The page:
voltage divider with 150 volt input

Discussion in 'The Projects Forum' started by nimaajbphs, Jul 8, 2011.

  1. nimaajbphs

    Thread Starter New Member

    Jun 1, 2011
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    hello,
    I am working on a circuit that needs three different voltages at different parts. I have a 150 volt dc power supply and i need -20V,+20V and +110 V pins to run my circuit. Currently I am using 3 resistors in series with my power supply to produce these voltages. Currently my circuit only needs to draw 15 mA to run. But I need it to be able to draw 300 mA and I don't think that using a resistive voltage devider is the right way of doing it. Trouble is that i don't know how to go about this problem.
    Any suggestions or help is much appreciated. Thanks

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  2. iONic

    AAC Fanatic!

    Nov 16, 2007
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    First of all, you can't obtain -20V from a positive source without some other circuitry other than resistors. The ground you drew in between RS4 and RS2 is incorrect. Your current divider will produce 30V across both the 3K resistors (RS4, RS1) and 90V across the 9K resistor (RS3). I know of no Voltage regulators that will accept 150V as input.
     
  3. SgtWookie

    Expert

    Jul 17, 2007
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    This is not true if the supply is "floating", or isolated from ground.

    If the supply is not grounded, then the ground reference could be applied anywhere one would like to place it.
     
  4. iONic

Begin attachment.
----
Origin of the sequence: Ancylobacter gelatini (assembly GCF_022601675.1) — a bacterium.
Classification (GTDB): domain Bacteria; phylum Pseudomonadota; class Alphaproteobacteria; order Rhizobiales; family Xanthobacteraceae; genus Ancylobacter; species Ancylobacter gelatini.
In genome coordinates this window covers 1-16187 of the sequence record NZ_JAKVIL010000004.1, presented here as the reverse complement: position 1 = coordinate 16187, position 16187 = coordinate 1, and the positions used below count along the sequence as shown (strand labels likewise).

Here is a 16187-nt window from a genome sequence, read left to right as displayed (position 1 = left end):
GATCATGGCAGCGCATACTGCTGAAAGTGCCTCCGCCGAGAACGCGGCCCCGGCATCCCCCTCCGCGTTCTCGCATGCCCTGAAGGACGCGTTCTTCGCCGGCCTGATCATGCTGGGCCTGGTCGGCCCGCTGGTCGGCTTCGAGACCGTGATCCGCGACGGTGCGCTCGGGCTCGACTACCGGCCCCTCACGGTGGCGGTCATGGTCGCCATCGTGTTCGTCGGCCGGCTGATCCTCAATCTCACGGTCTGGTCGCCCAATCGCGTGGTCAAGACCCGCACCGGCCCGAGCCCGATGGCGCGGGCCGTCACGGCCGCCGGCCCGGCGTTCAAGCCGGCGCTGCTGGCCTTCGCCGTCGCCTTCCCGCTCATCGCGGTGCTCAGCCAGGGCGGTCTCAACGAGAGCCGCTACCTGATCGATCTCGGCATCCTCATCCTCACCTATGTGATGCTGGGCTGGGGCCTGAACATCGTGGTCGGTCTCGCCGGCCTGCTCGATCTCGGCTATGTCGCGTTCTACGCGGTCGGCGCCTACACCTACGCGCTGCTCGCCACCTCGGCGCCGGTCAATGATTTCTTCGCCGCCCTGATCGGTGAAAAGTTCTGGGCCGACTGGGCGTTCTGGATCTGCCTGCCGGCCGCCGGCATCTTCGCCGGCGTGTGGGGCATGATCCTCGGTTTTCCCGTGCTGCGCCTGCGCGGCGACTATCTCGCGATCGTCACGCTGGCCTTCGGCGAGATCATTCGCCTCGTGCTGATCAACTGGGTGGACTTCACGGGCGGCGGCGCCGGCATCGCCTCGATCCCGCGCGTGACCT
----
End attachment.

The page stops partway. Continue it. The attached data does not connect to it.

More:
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    I was thinking about that after I posted, but was fast asleep before I could alter it. Thanks.
     
  5. CDRIVE

    Senior Member

    Jul 1, 2008
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    150V @ 300mA = 45 Watts. Can your supply deliver this?
     
  6. nimaajbphs

    Thread Starter New Member

    Jun 1, 2011
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    Yes the supply is rated for 420 mA at 150 mA
    I have found a positive regulator that accepts 150 V as input but I'm not sure how to use it to get the voltages I need
    Any suggestions?
    Thanks
     
  7. kubeek

    AAC Fanatic!

    Sep 20, 2005
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    You mean at 150V right?
    Care to post it´s name?
     
  8. nimaajbphs

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    Jun 1, 2011
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    Last edited: Jul 8, 2011
  9. iONic

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    I'm lost. All I see is a Power supply that can output 150V, and for more than $200. You said in your first post that you have the power supply.
     
  10. SgtWookie

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    Jul 17, 2007
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    I think Kubeek meant to ask what's the name and part number of the 150v regulator that was found, not the 150v power supply that you already have.
     
  11. nimaajbphs

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    Jun 1, 2011
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  12. iONic

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  13. CDRIVE

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    Well, after a quick look through the data sheet it appears applicable.
     
  14. SgtWookie